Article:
Join us for a Dialog on a Digital Ecosystem for Earth
Blog / Caleb Behn; Jillian Campbell; David Jensen & Steven Ramage / June 22, 2020
This week the Group on Earth Observations (GEO) is hosting an online webinar at the World Summit on the Information Society (WSIS) Forum. The dialog will draw on the expertise of those working to build a Digital Ecosystem for Earth, including the United Nations Environment Programme (UNEP), the UN Convention on Biological Diversity and will include perspectives from around the world.
A Digital Ecosystem for Earth brings together openly available Earth science data with the ongoing digital revolution to drive a transformation towards global sustainability, environmental stewardship, and human well-being. Public, private and civil society actors must take deliberate action and collaborate to build a global digital ecosystem for the planet. A digital ecosystem that mobilizes hardware, software and digital infrastructures together with data analytics to generate dynamic, real-time insights that can power decision making will help achieve collective sustainability. A digital ecosystem for Earth builds on ongoing work by the UNEP and scores of collaborators including grassroots organizations, international organizations, academics, and the private sector (for more background, read the three Medium articles: vision, 20 key priorities, 20 key processes).
In the context of the recent announcement from the United Nations' Secretary-General's High Level Panel on Digital Cooperation, this session will take place as a roundtable discussion where panelists are given the opportunity to answer questions and have a debate about what is needed to fully realize the vision and build a Digital Ecosystem for the Planet.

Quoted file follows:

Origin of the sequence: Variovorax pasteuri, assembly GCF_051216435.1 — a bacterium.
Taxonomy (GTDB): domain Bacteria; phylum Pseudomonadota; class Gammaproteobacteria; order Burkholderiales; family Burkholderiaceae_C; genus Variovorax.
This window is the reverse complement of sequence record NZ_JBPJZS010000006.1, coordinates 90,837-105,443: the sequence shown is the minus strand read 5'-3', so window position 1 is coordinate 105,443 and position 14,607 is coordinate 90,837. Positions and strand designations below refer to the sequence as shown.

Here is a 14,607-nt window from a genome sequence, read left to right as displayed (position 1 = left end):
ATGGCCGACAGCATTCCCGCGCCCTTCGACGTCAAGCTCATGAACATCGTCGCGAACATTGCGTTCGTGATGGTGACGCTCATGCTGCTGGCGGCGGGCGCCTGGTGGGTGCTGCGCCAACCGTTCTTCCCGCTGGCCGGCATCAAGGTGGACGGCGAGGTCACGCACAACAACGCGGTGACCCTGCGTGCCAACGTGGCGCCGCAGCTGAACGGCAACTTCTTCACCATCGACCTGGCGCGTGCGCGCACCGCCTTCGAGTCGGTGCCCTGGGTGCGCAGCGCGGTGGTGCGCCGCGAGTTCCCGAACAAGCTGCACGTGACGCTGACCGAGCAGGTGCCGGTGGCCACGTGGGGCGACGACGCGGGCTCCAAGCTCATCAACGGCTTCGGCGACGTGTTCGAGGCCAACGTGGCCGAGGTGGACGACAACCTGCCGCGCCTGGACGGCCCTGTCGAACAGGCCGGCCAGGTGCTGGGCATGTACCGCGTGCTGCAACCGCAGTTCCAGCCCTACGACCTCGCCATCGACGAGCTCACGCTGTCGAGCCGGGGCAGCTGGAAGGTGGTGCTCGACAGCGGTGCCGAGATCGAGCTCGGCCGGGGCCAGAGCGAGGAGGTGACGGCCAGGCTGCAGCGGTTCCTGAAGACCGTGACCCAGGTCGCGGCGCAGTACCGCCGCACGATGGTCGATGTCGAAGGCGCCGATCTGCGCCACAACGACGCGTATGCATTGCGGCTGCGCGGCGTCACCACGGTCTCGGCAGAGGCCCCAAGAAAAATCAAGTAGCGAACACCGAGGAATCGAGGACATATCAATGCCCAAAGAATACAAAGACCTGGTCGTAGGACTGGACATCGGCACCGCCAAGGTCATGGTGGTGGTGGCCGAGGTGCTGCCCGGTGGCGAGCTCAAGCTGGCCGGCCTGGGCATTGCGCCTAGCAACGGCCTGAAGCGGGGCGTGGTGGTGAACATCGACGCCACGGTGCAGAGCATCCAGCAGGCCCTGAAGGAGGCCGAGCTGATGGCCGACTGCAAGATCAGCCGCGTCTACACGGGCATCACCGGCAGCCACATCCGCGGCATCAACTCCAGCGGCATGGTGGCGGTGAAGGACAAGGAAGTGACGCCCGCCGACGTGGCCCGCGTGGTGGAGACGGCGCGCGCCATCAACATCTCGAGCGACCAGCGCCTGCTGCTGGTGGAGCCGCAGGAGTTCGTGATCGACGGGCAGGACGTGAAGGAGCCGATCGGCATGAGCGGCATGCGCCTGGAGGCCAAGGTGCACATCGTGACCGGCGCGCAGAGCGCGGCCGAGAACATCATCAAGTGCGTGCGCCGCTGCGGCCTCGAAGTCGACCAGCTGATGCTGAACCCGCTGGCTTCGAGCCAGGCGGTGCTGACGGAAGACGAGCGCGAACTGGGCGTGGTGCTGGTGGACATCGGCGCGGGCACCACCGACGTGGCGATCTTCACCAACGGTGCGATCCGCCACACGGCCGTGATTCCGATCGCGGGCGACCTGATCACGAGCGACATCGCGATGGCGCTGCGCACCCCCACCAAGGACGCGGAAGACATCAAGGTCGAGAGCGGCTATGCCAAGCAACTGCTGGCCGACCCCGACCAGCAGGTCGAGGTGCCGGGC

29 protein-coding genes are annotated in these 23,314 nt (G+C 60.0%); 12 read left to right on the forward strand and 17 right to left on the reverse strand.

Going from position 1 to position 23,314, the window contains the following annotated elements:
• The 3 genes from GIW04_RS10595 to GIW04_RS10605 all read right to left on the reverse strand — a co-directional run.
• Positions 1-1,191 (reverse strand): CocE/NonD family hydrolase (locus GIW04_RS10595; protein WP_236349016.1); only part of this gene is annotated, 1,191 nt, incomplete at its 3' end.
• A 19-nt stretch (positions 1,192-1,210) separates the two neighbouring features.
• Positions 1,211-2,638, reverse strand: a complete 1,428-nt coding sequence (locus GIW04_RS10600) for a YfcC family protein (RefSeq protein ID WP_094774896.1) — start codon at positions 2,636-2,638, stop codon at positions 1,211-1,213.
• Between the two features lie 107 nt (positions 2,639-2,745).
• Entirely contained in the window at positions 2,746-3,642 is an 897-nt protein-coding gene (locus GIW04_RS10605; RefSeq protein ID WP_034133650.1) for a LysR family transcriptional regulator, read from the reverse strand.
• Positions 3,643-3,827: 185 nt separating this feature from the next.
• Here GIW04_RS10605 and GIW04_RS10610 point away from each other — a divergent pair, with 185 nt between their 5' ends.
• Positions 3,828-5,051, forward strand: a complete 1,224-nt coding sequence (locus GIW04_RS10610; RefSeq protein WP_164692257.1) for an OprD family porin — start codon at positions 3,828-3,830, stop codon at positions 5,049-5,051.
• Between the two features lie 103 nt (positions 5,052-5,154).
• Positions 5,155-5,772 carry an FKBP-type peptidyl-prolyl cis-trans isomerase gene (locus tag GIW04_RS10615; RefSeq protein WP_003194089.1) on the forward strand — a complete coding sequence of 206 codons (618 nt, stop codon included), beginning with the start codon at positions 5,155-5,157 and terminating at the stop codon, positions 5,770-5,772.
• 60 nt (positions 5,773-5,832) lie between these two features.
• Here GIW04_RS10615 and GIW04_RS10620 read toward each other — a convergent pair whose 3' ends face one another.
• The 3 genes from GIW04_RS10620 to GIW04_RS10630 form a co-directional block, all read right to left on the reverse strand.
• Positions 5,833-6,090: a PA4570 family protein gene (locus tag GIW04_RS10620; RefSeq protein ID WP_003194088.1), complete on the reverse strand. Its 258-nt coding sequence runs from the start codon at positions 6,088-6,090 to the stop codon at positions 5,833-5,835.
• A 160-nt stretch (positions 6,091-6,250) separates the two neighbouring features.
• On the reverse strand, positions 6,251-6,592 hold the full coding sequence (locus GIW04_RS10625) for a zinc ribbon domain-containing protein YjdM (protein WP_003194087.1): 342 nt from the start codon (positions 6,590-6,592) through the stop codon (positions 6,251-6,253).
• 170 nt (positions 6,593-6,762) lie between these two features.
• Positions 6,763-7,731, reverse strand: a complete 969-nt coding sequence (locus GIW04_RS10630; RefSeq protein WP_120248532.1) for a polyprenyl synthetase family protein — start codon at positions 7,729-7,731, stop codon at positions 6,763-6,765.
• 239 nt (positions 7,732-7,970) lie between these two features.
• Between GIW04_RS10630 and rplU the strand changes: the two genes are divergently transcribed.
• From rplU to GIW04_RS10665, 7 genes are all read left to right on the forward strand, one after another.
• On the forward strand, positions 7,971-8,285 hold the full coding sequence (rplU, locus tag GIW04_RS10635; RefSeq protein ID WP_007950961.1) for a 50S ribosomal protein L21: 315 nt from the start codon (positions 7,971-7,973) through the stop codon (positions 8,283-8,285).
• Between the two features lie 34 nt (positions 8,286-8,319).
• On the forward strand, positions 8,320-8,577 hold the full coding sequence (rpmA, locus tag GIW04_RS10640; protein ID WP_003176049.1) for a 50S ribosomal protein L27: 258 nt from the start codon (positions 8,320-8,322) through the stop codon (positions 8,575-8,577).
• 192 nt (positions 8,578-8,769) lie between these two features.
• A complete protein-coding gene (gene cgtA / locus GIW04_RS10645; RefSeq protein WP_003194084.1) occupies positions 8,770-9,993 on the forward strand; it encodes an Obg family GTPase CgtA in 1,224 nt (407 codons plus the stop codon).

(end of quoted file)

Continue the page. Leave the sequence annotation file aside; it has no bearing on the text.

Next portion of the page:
Speakers in the WSIS Webinar include Caleb Behn, a Legal Policy Advisor to the National Chief Assembly of First Nations (Canada), Jillian Campbell from the UN Convention on Biological Diversity and David Jensen from the United Nations Environment Programme. The Webinar will be facilitated by Steven Ramage, Head of External Relations, Group on Earth Observations.
Join us for a virtual discussion here:
Caleb Behn, a Legal Policy Advisor to the National Chief Assembly of First Nations (Canada). Caleb is an Eh-Cho Dene and Dunne Za/Cree man living in British Columbia. He was the focus of the 2015 documentary “Fractured Land” and previously worked as a lawyer. Behn has frequently criticized the Site C dam — which, if built, would greatly impact the West Moberly First Nation, where his mother is from.
Jillian Campbell has recently joined the UN Convention on Biological Diversity where she is responsible for monitoring of the post-2020 global biodiversity framework, including national action planning. Prior to that she led the methodological work on the Sustainable Development Goal (SDG) indicators under UN Environment Programme (UNEP) custodianship and coordinated UNEP’s work on environment statistics capacity building. In order to improve the compilation of environmental data and the use of environmental data and information for analysis she has been actively working to elaborate how a digital ecosystem for the environment could be achieved, including through new techniques and data sources (such as citizen science data, satellite data, etc.).